Thermal, Mechanical Behavior and Engineering Response of Frozen SoilView this Special Issue
Experimental Study on Damage Characteristics of Solidified Mud under Coupling Action of Freeze-Thaw Cycle and Chloride Salt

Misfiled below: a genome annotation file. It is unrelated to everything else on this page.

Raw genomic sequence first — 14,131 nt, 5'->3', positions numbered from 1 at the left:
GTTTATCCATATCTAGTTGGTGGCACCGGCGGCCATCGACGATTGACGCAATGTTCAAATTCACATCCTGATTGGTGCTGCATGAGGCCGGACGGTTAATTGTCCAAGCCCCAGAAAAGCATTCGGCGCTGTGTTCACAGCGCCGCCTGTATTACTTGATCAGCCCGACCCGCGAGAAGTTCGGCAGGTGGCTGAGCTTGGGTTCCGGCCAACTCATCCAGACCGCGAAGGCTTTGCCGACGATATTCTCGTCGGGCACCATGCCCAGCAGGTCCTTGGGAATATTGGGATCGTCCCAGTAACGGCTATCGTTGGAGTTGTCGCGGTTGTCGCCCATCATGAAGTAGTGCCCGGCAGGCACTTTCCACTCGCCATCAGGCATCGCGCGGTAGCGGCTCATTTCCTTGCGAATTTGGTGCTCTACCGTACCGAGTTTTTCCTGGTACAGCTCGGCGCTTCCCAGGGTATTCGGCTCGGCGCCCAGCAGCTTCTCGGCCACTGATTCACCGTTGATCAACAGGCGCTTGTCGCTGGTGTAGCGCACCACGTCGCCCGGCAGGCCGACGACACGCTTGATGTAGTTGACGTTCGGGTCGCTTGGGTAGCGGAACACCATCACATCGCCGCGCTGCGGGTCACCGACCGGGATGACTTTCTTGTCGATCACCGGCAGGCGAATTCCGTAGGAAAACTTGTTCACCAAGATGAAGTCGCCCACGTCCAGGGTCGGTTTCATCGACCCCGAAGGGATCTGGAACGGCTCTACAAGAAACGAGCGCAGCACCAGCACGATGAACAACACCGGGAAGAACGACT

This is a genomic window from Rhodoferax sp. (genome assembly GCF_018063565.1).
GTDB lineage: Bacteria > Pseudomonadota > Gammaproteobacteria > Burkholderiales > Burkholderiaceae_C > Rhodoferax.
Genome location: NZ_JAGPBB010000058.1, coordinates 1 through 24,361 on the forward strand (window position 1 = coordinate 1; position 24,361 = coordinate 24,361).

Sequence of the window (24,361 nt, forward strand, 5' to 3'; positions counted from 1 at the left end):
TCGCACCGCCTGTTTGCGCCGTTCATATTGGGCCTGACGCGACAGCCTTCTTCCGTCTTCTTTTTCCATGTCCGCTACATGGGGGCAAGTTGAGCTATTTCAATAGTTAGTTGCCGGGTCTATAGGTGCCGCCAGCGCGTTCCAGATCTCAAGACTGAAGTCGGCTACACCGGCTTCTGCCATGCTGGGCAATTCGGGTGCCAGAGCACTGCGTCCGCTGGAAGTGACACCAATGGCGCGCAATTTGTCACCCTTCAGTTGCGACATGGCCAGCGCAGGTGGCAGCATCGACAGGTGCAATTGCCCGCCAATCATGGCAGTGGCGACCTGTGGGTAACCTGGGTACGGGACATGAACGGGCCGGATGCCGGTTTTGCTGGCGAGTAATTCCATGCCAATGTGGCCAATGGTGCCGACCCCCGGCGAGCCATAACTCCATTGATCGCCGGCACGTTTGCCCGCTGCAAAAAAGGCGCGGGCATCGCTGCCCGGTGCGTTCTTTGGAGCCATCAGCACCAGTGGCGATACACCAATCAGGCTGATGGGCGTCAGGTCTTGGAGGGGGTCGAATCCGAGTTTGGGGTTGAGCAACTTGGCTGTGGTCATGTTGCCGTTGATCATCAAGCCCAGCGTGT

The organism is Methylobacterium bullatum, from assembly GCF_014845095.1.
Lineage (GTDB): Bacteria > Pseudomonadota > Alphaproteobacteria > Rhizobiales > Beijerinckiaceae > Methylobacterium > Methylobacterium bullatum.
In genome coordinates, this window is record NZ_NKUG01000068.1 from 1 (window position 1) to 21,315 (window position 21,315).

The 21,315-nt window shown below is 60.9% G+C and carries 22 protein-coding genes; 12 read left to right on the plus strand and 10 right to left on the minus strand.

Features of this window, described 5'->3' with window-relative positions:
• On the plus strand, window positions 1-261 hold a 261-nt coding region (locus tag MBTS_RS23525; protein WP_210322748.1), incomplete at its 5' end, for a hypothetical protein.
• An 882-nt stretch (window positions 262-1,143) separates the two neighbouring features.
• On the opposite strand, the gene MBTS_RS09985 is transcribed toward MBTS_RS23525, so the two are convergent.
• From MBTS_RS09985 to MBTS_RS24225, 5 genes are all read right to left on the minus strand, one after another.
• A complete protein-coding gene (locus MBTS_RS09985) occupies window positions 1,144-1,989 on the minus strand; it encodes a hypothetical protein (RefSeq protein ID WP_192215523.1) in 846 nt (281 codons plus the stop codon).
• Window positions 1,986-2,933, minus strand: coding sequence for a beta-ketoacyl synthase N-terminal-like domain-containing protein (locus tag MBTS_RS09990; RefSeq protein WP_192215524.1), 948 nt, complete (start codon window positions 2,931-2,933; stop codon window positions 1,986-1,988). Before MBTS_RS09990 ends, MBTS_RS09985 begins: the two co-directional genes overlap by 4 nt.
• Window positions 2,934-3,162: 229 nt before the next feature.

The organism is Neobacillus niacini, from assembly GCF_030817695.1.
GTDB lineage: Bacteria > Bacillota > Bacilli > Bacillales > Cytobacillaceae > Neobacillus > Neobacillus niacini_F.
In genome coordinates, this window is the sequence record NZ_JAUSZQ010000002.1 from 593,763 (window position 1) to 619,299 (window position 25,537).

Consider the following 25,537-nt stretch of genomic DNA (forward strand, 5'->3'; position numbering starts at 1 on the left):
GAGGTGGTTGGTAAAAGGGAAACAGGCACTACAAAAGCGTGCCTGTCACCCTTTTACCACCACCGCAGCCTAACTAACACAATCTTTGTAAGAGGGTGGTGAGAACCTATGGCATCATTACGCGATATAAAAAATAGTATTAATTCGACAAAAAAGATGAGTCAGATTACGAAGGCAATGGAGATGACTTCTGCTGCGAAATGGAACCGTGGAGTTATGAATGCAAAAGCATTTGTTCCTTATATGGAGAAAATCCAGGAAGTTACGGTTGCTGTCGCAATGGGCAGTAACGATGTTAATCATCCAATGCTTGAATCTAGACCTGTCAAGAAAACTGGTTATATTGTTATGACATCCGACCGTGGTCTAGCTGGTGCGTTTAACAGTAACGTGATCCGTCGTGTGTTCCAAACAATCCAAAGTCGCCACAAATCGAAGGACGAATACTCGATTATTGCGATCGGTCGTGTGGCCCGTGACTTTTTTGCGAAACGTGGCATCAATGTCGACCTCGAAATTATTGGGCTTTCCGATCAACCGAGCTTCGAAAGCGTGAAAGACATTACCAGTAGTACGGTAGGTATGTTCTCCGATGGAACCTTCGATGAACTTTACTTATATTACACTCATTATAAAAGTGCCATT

The physical properties of solidified mud will deteriorate under the combined action of freezing-thawing cycle and chlorine salt, which will affect the safety and stability of solidified mud engineering. In order to study the damage characteristics of solidified mud under the action of freeze-thaw cycle and chloride salt, the solidified mud samples were soaked in different concentrations of sodium chloride solution and treated with freeze-thaw cycle. Besides, the unconfined compressive strength test was carried out to study the damage characteristics of the samples caused by different concentrations of sodium chloride solution and freeze-thaw cycles. The test results show the following. (1) Under the action of freeze-thaw cycle and sodium chloride solution, the surface of the sample deteriorated in varying degrees. With the increase in freeze-thaw cycle times and sodium chloride solution concentration, the mass loss of the sample was greater. (2) Under the action of chlorine salt and freeze-thaw cycle, the strength of the sample decreases with the increase in freeze-thaw cycle times. With the increase in the concentration of sodium chloride solution, the strength of the sample decreases and the damage degree increases gradually. (3) Under the action of freeze-thaw cycle, the internal pores of the samples gradually expand and more honeycomb holes appear, and the content of hydration products is higher. As the concentration of sodium chloride solution increases, the particle connection inside the sample gradually weakens, and the sample is more likely to be damaged.